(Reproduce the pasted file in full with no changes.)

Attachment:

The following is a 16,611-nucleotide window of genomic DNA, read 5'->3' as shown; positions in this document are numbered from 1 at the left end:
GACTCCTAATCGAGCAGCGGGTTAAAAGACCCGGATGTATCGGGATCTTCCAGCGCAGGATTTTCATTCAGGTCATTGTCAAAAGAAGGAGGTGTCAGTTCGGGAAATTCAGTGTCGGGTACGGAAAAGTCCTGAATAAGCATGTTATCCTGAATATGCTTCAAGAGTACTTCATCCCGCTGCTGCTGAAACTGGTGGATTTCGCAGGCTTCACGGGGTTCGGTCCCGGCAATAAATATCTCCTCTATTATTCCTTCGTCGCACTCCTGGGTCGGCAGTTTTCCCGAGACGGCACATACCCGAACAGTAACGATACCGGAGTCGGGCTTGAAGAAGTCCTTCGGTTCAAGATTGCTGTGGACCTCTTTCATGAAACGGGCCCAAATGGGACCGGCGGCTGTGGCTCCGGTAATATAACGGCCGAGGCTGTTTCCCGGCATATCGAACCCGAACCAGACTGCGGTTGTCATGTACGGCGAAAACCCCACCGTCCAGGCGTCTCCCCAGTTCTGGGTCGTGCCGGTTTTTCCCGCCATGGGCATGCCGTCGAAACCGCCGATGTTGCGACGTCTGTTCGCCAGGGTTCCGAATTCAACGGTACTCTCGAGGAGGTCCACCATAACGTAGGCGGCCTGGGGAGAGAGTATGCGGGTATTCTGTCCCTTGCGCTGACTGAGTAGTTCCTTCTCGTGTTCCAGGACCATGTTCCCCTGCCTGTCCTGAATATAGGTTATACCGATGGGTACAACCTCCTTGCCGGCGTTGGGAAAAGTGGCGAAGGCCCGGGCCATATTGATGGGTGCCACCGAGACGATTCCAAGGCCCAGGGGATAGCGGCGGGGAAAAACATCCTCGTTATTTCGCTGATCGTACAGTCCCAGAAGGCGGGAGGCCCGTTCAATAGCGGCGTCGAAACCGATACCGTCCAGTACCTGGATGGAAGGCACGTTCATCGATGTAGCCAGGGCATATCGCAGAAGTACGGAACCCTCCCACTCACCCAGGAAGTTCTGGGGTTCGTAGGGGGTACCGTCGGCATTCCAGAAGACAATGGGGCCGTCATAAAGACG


The following is a 16,611-nucleotide window of genomic DNA, read 5'->3' as shown; positions in this document are numbered from 1 at the left end:
GACTCCTAATCGAGCAGCGGGTTAAAAGACCCGGATGTATCGGGATCTTCCAGCGCAGGATTTTCATTCAGGTCATTGTCAAAAGAAGGAGGTGTCAGTTCGGGAAATTCAGTGTCGGGTACGGAAAAGTCCTGAATAAGCATGTTATCCTGAATATGCTTCAAGAGTACTTCATCCCGCTGCTGCTGAAACTGGTGGATTTCGCAGGCTTCACGGGGTTCGGTCCCGGCAATAAATATCTCCTCTATTATTCCTTCGTCGCACTCCTGGGTCGGCAGTTTTCCCGAGACGGCACATACCCGAACAGTAACGATACCGGAGTCGGGCTTGAAGAAGTCCTTCGGTTCAAGATTGCTGTGGACCTCTTTCATGAAACGGGCCCAAATGGGACCGGCGGCTGTGGCTCCGGTAATATAACGGCCGAGGCTGTTTCCCGGCATATCGAACCCGAACCAGACTGCGGTTGTCATGTACGGCGAAAACCCCACCGTCCAGGCGTCTCCCCAGTTCTGGGTCGTGCCGGTTTTTCCCGCCATGGGCATGCCGTCGAAACCGCCGATGTTGCGACGTCTGTTCGCCAGGGTTCCGAATTCAACGGTACTCTCGAGGAGGTCCACCATAACGTAGGCGGCCTGGGGAGAGAGTATGCGGGTATTCTGTCCCTTGCGCTGACTGAGTAGTTCCTTCTCGTGTTCCAGGACCATGTTCCCCTGCCTGTCCTGAATATAGGTTATACCGATGGGTACAACCTCCTTGCCGGCGTTGGGAAAAGTGGCGAAGGCCCGGGCCATATTGATGGGTGCCACCGAGACGATTCCAAGGCCCAGGGGATAGCGGCGGGGAAAAACATCCTCGTTATTTCGCTGATCGTACAGTCCCAGAAGGCGGGAGGCCCGTTCAATAGCGGCGTCGAAACCGATACCGTCCAGTACCTGGATGGAAGGCACGTTCATCGATGTAGCCAGGGCATATCGCAGAAGTACGGAACCCTCCCACTCACCCAGGAAGTTCTGGGGTTCGTAGGGGGTACCGTCGGCATTCCAGAAGACAATGGGGCCGTCATAAAGACG